But the show must go on. So along with ex­pe­ri­enced F1 writer David Tre­mayne, we sat down with Blun­dell and Coulthard to ask them about their rst vis­its to Sil­ver­stone. But not be­fore DC – now with the BBC, of course – vents his spleen about the miss­ing Sky mem­bers. “It’s very un­pro­fes­sional! And no one watches it any­way…”

David Coulthard: The rst time I ever went to Sil­ver­stone was when I was kart­ing as a kid. I drove a car around the in­ner perime­ter roads of the cir­cuit. My mum had an au­to­matic BMW – some­thing like that – and I was prob­a­bly ten. I went to Sil­ver­stone, Don­ing­ton Park, Brands, Cad­well – long be­fore I started rac­ing. Then, as a car racer, I used to sleep in the truck. But I’ve al­ways been sen­si­tive about my hair, so I used to go and wash my hair at the Sil­ver­stone toi­let block, in the sink with cold wa­ter and then go and get break­fast while David Les­lie’s fa­ther took the kart out of the back of the truck and young David would re it up. A few years later, I would be too scared to stand next to Mark [Blun­dell] in the toi­lets.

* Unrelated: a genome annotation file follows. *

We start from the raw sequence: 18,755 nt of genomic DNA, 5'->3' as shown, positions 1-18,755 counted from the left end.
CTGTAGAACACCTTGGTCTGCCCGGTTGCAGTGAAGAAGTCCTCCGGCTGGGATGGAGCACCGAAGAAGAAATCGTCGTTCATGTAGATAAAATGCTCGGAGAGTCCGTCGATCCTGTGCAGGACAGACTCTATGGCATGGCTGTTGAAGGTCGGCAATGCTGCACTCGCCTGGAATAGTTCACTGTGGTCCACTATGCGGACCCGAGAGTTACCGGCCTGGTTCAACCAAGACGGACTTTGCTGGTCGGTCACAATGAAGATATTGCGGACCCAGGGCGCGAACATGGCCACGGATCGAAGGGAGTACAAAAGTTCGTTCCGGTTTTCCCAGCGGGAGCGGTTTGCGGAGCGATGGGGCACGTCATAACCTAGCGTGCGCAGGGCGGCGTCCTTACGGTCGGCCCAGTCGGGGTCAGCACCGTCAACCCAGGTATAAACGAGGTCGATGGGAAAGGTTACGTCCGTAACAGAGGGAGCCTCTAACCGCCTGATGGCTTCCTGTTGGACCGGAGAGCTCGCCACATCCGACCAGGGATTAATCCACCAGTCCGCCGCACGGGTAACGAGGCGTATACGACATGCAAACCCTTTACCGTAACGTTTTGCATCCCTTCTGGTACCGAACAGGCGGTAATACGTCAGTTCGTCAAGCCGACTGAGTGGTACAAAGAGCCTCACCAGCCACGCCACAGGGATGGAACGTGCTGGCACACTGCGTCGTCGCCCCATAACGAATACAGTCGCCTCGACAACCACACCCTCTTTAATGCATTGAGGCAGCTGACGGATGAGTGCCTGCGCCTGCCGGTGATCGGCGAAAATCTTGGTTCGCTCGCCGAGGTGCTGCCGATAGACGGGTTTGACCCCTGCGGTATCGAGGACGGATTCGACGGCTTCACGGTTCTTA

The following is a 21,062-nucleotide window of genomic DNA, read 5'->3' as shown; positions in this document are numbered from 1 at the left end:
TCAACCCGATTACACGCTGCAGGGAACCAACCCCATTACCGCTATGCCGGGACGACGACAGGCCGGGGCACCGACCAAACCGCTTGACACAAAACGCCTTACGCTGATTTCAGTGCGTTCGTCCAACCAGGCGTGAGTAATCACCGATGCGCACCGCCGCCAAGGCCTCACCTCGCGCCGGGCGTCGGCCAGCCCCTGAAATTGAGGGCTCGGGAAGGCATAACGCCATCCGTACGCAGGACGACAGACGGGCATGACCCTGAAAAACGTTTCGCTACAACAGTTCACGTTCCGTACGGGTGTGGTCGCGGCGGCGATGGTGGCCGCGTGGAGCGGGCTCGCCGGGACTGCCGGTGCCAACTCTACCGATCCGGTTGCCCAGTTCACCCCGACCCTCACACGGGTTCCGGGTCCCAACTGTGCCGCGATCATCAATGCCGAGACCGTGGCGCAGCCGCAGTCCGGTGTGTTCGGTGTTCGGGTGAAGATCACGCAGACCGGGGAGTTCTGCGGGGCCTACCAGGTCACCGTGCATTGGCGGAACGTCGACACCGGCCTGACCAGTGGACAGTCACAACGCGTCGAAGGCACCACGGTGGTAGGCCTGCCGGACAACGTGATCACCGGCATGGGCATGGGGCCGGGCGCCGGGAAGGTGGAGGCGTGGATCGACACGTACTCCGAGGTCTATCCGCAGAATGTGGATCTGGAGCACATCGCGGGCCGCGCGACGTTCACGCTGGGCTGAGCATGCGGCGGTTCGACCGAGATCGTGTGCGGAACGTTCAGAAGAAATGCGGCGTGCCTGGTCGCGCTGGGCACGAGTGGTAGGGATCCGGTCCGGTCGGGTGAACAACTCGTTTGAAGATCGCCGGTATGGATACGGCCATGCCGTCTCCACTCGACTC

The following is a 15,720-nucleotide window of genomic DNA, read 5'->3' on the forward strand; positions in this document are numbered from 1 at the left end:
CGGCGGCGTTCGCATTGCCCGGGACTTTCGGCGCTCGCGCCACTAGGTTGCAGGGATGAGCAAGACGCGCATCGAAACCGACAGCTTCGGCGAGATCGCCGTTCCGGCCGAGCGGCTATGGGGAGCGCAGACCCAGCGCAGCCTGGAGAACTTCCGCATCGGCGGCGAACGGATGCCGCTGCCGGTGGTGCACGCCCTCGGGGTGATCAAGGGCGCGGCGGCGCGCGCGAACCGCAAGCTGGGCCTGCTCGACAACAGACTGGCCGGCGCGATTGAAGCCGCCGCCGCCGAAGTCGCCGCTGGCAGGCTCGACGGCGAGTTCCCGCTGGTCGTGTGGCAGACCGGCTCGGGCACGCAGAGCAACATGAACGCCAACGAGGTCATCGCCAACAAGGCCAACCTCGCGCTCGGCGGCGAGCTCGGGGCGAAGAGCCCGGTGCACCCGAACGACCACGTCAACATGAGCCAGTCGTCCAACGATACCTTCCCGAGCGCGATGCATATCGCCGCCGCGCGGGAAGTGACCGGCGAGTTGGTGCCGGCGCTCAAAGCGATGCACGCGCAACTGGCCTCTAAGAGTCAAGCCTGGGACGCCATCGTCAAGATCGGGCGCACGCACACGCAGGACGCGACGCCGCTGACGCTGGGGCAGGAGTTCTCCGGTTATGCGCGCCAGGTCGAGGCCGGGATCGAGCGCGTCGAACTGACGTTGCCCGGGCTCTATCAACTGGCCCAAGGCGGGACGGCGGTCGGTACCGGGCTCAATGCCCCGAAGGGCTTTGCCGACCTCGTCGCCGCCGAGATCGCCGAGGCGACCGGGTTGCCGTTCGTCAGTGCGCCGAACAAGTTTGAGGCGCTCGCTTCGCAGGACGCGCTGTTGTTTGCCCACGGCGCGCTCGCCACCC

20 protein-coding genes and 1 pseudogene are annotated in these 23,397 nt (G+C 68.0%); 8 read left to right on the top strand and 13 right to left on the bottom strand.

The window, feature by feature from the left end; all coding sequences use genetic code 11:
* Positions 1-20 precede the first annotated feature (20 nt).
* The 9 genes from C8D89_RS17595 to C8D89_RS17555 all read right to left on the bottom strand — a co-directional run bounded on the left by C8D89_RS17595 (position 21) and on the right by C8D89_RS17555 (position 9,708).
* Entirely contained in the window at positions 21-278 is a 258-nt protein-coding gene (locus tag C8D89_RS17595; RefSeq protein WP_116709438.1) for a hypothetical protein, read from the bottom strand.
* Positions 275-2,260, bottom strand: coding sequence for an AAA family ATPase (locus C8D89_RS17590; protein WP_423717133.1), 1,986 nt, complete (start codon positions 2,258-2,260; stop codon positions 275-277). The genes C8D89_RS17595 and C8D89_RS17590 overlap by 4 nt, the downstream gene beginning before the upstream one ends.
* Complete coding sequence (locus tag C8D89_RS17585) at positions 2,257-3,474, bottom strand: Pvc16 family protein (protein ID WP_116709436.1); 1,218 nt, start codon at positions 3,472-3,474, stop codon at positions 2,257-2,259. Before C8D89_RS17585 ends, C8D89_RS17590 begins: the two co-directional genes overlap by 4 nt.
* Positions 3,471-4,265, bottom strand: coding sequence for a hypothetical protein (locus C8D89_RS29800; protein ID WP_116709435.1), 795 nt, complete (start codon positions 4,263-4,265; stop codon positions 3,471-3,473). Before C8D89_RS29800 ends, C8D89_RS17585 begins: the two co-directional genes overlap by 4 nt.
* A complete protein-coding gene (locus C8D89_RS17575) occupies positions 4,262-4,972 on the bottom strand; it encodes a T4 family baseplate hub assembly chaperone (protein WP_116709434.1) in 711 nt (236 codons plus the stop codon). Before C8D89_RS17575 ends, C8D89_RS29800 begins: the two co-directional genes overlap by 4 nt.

Mark Blun­dell: Sil­ver­stone was my rst ever race in a For­mula Ford. It was a For­mula Li­bre race. DC: Re­ally? On the Na­tional Cir­cuit, or…?

Blun­dell: On the Na­tional Cir­cuit in 1984. I was 17 and the very rst time I turned a wheel was in that Li­bre race. It was wet and I was up against For­mula 5000 cars and a mil­lion other things that were quick in a straight line, and I was a men­ace around the corners as it was quite nim­ble. We had zero motorsport history in our fam­ily; did any­one have links in yours David?